With Research In Motion’s next-generation smart phones still at least five months away comes more word of the company’s struggles.

RIM’s share of the global smart phone market dropped to 5 per cent in the second quarter of this year, according to figures released Wednesday by a Canadian financial brokerage.

The report from National Bank Financial analyst Kris Thompson said the Waterloo, Ont.-based company’s international revenues are following the drop in Canada and the U.S., which is “very concerning.”

For the three-month period ending in May year over year revenue dropped 73 per cent in Canada, 47 per cent in the U.S., 46 per cent in the U.K. More significantly to Thompson is that in the rest of the world revenue dropped 36 per cent. That is “most concerning,” he wrote” since RIM is counting on its growth in international markets to help regain market share.”

He noted RIM has expansion plans in Dubai, Africa (including flagship stores in Nairobi, Kenya and Lagos, Nigeria) and India (plans to add15 stores by the end of the year, including Mumbai, Bangalore and Kolkata).

Globally. RIM [Nasdaq: RIMM] was knocked out of fifth place in smart phone sales by China’s ZTE.

The average selling price of BlackBerrys has also dropped the report adds – as it has for iPhones as well. But Thompson believes RIM has dropped prices for competitive reasons, while Apple’s decline has been in part due to an increase in sales of its lower-priced 3G and 4G models and a higher U.S. dollar.

RIM has put all of its hope into the launch of smart phones that will run the new BB10 operating system. However, that often-delayed debut won’t happen until early next year.

Sales of its current BlackBerry handsets, which run the BB7 operating system, have slowed as buyers turn to what they see as more advanced devices.

RIM has reported slumping revenue in the past several quarters and have warned more of the same is expected in the short term.

RIM will issue its next quarterly financial results Sept. 27.

The company is looking to craft a new strategy that will possibly include patent sales, licencing the BlackBerry operating system to other handset makers and joint ventures.

But Thompson believes decisions on these will be deferred until the launch of BB10.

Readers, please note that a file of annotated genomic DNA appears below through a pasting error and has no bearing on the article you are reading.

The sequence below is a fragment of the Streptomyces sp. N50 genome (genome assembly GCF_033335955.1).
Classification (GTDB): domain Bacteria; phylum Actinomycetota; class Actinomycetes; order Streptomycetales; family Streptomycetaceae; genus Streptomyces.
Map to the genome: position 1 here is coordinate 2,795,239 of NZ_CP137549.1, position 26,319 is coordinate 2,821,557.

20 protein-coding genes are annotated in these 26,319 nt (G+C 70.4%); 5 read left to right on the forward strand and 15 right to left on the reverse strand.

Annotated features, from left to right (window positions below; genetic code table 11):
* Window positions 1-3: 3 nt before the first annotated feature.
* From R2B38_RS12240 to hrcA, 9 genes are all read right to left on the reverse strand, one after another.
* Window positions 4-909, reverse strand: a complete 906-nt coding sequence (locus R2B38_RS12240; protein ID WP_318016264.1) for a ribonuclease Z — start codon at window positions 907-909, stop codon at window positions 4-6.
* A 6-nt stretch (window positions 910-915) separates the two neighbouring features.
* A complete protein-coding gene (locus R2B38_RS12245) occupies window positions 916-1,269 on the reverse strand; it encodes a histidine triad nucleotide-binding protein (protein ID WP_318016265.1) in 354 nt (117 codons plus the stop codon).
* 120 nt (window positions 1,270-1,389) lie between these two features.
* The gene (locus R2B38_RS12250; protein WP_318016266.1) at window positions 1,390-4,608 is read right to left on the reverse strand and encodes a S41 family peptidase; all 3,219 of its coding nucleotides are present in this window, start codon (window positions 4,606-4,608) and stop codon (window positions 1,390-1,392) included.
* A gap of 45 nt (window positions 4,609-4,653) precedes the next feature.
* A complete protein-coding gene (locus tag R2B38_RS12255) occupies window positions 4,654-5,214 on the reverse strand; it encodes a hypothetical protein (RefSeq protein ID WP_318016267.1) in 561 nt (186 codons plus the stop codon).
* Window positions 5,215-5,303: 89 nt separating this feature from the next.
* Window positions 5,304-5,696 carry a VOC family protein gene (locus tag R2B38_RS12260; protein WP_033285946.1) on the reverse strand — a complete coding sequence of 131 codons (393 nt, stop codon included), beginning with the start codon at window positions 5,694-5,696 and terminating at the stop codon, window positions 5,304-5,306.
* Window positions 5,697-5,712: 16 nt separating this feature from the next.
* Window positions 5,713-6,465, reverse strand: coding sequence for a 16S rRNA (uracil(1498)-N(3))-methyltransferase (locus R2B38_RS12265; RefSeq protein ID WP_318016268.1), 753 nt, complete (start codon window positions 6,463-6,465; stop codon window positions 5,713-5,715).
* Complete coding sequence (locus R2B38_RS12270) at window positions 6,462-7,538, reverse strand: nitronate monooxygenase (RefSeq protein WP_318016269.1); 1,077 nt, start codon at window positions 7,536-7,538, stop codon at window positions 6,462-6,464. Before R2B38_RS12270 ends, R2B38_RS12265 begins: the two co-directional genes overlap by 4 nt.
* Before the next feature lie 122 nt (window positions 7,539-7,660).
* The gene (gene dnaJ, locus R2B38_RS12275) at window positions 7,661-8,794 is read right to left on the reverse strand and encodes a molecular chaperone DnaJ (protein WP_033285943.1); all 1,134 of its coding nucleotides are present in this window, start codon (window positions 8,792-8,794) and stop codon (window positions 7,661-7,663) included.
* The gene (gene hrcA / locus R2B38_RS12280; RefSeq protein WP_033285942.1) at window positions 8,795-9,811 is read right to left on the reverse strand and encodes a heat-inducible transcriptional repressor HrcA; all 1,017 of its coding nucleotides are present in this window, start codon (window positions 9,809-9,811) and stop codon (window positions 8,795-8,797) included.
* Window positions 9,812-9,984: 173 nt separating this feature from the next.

In the meantime it has begun laying off staff.

Meanwhile, Apple Inc. is expected to release its next-generation iPhone with LTE connectivity next month, while Samsung Electronics continues to roll out new models of its Android-powered handsets.

Globally, Samsung has extended its lead over Apple, Thompson wrote. Samsung, which makes more models of handsets than Apple, held 33 per cent of the world-wide smart-phone market in the second quarter of this year compared to 17 per cent for the same period a year ago.

In the second quarter it sold 50.2 million smart phones, including its flagship Galaxy S III. In July alone it sold just over 10 million of that model.

Meanwhile, Apple sold 26 million iPhones in the second quarter. That’s an increase of 28 per cent over the same period last year, but in terms of overall market share it dropped to 17 per cent from 19 per cent for the same period a year ago.

But Thompson believes that share will increase when the new iPhone goes on sale.

On the other hand, industry analysts believe iPhones are much more profitable than Samsung’s handets.

According to a report from Reuters based on a pre-trial filing at the Apple-Samsung patent trial in California, Apple earned gross margins of 49 to 58 percent on its U.S. iPhone sales between April 2010 and the end of March 2012.

After Samsung and Apple, the top five smart phone makers are Nokia, HTC and ZTE.

In terms of mobile operating systems, Android (used by Samsung, HTC, ZTE, Sony and Google-owned Motorola) continues its lead over Apple’s iOS.

But Thompson also notes that several makers – including Nokia and HTC — are expected to launch handsets using the new Windows Phone 8 operating system. The new OS, he feels, holds promise.

“With the growing dominance of the Android and iOS platforms and carriers reducing their BlackBerry promotions (to avoid monthly service fees), carriers are in need of a third ecosystem,” writes Thompson. “With the delay of BlackBerry 10 to Q1 2013, Microsoft seems poised to fill that void with the arrival of Windows Phone 8 smartphones.”

He points out that Nokia has a World Tour event slated for Sept. 5-6, when a new Nokia phone could be announced.

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Howard Solomon
Howard Solomon
Currently a freelance writer, I'm the former editor of ITWorldCanada.com and Computing Canada. An IT journalist since 1997, I've written for several of ITWC's sister publications including ITBusiness.ca and Computer Dealer News. Before that I was a staff reporter at the Calgary Herald and the Brampton (Ont.) Daily Times. I can be reached at hsolomon [@] soloreporter.com

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